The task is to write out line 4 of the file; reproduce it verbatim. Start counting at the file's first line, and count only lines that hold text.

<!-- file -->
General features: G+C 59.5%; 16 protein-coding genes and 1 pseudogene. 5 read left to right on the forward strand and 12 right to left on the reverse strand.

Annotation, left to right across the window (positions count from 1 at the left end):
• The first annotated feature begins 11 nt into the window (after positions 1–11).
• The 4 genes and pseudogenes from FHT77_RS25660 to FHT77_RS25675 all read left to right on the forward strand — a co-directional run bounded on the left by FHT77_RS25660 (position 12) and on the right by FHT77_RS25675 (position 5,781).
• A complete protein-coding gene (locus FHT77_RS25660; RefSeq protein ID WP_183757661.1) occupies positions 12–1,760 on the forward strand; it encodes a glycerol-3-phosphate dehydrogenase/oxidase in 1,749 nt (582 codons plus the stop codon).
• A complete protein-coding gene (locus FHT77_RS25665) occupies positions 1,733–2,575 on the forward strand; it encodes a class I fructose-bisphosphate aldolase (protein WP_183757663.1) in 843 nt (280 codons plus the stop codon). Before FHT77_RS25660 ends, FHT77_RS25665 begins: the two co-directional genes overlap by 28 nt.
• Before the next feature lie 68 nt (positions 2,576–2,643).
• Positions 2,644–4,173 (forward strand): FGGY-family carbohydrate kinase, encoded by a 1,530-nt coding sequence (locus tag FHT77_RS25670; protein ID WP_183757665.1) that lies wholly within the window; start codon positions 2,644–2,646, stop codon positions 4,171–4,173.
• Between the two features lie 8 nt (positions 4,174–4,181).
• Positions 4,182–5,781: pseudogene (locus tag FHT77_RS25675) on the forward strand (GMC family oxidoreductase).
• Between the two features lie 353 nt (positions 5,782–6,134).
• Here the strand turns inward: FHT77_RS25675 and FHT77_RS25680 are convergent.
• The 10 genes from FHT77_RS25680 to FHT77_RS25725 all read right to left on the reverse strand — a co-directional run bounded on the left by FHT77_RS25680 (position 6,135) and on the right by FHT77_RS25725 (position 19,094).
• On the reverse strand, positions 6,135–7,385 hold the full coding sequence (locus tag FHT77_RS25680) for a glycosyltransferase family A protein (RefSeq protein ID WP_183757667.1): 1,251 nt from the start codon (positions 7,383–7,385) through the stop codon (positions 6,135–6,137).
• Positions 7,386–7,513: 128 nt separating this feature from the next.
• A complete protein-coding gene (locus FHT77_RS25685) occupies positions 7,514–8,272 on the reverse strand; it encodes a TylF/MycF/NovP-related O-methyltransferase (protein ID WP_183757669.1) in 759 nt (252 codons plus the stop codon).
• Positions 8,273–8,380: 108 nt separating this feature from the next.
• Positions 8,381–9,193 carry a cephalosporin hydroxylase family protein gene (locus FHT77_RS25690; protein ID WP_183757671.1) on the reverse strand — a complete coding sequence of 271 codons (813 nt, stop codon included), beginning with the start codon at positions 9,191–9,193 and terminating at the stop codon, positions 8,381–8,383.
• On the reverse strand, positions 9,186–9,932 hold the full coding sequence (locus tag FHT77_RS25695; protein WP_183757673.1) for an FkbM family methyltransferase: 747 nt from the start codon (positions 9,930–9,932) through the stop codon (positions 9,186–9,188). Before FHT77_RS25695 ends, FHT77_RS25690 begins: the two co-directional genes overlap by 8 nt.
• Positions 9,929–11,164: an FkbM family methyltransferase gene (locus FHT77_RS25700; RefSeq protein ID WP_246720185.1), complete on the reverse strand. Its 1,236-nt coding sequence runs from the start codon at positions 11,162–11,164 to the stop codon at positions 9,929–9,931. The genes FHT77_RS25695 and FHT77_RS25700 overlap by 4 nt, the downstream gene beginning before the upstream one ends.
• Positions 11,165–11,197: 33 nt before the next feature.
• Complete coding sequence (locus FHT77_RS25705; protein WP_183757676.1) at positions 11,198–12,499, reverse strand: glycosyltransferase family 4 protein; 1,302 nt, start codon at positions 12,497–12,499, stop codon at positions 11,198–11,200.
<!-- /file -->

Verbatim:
• The 4 genes and pseudogenes from FHT77_RS25660 to FHT77_RS25675 all read left to right on the forward strand — a co-directional run bounded on the left by FHT77_RS25660 (position 12) and on the right by FHT77_RS25675 (position 5,781).